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Sleeping for Gold

With access to sports coverage becoming increasingly available on a number of devices, you may be forgiven for staying up a few late nights to watch reruns of the Olympic events you missed during the day. However, while you are excitedly cheering your favourite athlete over the finishing line, they are likely to be fast asleep preparing for the next day. 

Everyone knows the importance of a good night’s sleep, nobody more so than Olympic athletes. These people hone their bodies and minds to the finest point they can in order to win the gold medal they so strongly desire: good sleep is an incredibly important factor in their training. 

100m and 200m world record holder Usain Bolt is currently staying at the Jamaican Olympic athlete’s training camp at the University of Birmingham. After suffering back and hamstring injuries which caused him to withdraw from the Monaco Grand Prix earlier in July, his coach ensured Bolt was provided with a custom built, 7ft, orthopaedic mattress. This was to help ensure there would be no recurrence of the injuries which could hamper his efforts at this year’s games.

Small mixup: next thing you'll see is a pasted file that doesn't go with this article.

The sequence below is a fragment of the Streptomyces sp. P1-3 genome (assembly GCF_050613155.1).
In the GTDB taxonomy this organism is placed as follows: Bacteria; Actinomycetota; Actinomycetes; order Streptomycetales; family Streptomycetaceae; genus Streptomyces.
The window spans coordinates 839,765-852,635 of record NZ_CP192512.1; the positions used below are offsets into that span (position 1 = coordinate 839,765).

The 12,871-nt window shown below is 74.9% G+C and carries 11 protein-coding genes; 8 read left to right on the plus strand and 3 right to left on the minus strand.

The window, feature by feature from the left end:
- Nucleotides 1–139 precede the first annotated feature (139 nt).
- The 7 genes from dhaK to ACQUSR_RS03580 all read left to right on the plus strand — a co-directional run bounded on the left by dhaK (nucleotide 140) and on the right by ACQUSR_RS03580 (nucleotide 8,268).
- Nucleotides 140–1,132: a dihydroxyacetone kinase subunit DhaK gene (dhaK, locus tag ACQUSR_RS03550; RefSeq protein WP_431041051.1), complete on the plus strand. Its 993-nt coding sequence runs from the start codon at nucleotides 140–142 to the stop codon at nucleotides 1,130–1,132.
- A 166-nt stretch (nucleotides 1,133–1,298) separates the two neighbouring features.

Meanwhile, 5000m world champion Mo Farah is sleeping an oxygen tent to simulate high altitude as part of his endurance training. In areas of reduced oxygen, the body produces more red blood cells which help to carry oxygen more efficiently around the body; a very useful occurrence for a long distance runner.

Clearly, good sleep is an important factor in maintaining bodily health and fitness.  We may not all be able to sleep like Olympians but we can follow some of their examples and benefit from better sleep. Around 7.5 to 8 hours is the optimal length for most people: this tends to become shorter as we age. Sleeping in a cool room also helps to relax the body and mind. Strangely, it has been found that a great number of people actually sleep better with some background noise such as a ceiling fan. Two of the most unpopular but effective solutions to feeling tired the next day are to avoid alcohol and the snooze button!

Above all, good sleep requires a good bed. It is a well known fact that, on average, we will spend around a third of our entire lives in bed, so it is vital that it is comfortable and supportive. After your late night Olympic viewing, don’t forget to set your alarm clock: you might be so comfortable that you’re late for work…